There is nothing like a good trivia to distract the mind from reality. Curiosity, somewhere is tapped by its interest in a provoking thought. Perhaps that is why Jeopardy, the game show, has been hugely popular for so long, widely considered the most intelligent format of all the game shows.
Trivia isn’t necessarily synonymous with “unimportant”, just unlikely to be known by the average person. It is often specific and familiar only to experts in the field who spend a great deal of time studying details.
In school, exams usually test students on exceptions, assuming that the general principles are already known and the only way to measure thoroughness is by questions involving unlikely anomalies that might occur.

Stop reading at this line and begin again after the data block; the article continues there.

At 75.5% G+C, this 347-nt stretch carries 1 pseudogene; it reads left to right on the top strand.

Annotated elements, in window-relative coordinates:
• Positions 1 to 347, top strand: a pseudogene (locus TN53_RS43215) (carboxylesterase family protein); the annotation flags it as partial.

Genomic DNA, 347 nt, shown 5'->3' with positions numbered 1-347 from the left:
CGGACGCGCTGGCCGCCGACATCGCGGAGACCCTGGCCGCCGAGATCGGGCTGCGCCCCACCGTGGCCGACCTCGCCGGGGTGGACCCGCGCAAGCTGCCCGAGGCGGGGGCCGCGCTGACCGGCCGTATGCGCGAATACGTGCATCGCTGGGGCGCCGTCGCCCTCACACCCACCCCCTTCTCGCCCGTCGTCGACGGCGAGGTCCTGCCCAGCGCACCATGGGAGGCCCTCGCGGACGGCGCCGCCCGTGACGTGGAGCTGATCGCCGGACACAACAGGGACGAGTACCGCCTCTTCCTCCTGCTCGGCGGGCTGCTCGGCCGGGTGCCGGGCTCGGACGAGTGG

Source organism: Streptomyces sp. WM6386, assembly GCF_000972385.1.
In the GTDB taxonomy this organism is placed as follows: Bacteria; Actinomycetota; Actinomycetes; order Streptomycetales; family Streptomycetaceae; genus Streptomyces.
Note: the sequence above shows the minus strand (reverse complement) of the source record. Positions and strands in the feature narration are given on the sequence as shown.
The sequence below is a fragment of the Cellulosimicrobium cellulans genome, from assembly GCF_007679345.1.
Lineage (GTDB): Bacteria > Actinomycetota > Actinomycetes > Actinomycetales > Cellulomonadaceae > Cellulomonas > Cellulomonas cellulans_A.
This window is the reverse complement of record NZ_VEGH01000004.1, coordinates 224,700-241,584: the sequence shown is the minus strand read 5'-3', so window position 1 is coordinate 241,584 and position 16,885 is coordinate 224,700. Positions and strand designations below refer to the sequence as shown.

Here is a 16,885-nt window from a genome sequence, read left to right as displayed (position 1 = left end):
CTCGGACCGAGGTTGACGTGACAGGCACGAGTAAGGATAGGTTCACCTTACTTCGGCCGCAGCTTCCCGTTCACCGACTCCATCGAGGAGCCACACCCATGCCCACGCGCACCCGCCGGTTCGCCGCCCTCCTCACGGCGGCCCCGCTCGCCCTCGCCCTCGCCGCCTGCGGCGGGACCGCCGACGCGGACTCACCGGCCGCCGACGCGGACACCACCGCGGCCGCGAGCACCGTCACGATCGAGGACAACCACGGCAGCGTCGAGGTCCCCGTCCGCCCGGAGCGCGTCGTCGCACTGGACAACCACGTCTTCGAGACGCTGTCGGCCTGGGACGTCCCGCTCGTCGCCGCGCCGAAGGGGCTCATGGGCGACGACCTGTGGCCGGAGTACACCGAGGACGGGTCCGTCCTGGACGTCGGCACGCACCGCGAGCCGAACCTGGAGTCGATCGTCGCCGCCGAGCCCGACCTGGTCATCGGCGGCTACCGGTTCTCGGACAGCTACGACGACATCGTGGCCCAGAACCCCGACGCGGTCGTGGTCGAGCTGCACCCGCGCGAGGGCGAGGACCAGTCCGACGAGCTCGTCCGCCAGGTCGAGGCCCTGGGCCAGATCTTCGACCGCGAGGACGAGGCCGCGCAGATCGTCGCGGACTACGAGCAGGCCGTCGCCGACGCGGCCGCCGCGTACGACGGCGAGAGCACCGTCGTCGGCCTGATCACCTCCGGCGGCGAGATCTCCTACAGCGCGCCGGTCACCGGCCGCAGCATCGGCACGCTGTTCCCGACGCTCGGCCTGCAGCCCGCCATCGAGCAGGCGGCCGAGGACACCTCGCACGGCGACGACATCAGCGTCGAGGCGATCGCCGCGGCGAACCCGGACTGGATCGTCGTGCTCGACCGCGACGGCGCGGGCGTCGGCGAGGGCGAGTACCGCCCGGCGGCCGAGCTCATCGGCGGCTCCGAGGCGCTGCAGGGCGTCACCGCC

Medicine for example requires absorption of large quantities of facts. It also assumes that an understanding of normal physiological processes (homeostasis) helps in speculating patho-physiological results when imbalance occurs, always supported or refuted by the scientific method. Comprehending anything that might affect harmony is probably not trivial when what is thought to be inconsequential, as a matter of perspective, can effect the outcome.